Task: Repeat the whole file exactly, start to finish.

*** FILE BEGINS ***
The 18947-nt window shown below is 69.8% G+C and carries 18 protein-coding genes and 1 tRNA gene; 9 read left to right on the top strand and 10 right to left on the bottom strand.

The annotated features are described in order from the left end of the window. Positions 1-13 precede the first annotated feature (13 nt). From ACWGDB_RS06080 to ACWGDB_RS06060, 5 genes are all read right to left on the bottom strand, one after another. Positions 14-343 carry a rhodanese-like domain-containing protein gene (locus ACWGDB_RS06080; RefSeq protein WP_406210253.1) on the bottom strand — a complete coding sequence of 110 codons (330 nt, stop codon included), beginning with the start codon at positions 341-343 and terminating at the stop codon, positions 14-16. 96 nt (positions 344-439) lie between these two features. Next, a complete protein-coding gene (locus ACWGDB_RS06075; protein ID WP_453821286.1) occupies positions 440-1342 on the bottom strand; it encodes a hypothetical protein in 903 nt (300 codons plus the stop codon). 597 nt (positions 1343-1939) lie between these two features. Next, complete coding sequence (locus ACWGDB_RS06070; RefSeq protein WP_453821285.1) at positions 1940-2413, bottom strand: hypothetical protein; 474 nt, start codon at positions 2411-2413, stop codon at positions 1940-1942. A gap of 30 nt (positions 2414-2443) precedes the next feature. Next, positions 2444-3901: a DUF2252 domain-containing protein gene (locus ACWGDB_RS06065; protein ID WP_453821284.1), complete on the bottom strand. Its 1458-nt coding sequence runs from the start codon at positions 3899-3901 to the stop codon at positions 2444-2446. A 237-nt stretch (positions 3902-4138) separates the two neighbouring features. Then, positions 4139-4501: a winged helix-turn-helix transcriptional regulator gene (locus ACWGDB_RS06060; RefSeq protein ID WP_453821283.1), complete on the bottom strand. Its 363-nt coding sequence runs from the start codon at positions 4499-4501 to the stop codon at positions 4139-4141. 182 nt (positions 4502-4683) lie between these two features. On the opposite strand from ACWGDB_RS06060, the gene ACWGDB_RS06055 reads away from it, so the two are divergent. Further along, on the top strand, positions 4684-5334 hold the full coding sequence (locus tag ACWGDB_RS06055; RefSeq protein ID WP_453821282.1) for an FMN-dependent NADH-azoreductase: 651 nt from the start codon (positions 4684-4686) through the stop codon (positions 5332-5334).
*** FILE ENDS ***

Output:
The 18947-nt window shown below is 69.8% G+C and carries 18 protein-coding genes and 1 tRNA gene; 9 read left to right on the top strand and 10 right to left on the bottom strand.

The annotated features are described in order from the left end of the window. Positions 1-13 precede the first annotated feature (13 nt). From ACWGDB_RS06080 to ACWGDB_RS06060, 5 genes are all read right to left on the bottom strand, one after another. Positions 14-343 carry a rhodanese-like domain-containing protein gene (locus ACWGDB_RS06080; RefSeq protein WP_406210253.1) on the bottom strand — a complete coding sequence of 110 codons (330 nt, stop codon included), beginning with the start codon at positions 341-343 and terminating at the stop codon, positions 14-16. 96 nt (positions 344-439) lie between these two features. Next, a complete protein-coding gene (locus ACWGDB_RS06075; protein ID WP_453821286.1) occupies positions 440-1342 on the bottom strand; it encodes a hypothetical protein in 903 nt (300 codons plus the stop codon). 597 nt (positions 1343-1939) lie between these two features. Next, complete coding sequence (locus ACWGDB_RS06070; RefSeq protein WP_453821285.1) at positions 1940-2413, bottom strand: hypothetical protein; 474 nt, start codon at positions 2411-2413, stop codon at positions 1940-1942. A gap of 30 nt (positions 2414-2443) precedes the next feature. Next, positions 2444-3901: a DUF2252 domain-containing protein gene (locus ACWGDB_RS06065; protein ID WP_453821284.1), complete on the bottom strand. Its 1458-nt coding sequence runs from the start codon at positions 3899-3901 to the stop codon at positions 2444-2446. A 237-nt stretch (positions 3902-4138) separates the two neighbouring features. Then, positions 4139-4501: a winged helix-turn-helix transcriptional regulator gene (locus ACWGDB_RS06060; RefSeq protein ID WP_453821283.1), complete on the bottom strand. Its 363-nt coding sequence runs from the start codon at positions 4499-4501 to the stop codon at positions 4139-4141. 182 nt (positions 4502-4683) lie between these two features. On the opposite strand from ACWGDB_RS06060, the gene ACWGDB_RS06055 reads away from it, so the two are divergent. Further along, on the top strand, positions 4684-5334 hold the full coding sequence (locus tag ACWGDB_RS06055; RefSeq protein ID WP_453821282.1) for an FMN-dependent NADH-azoreductase: 651 nt from the start codon (positions 4684-4686) through the stop codon (positions 5332-5334).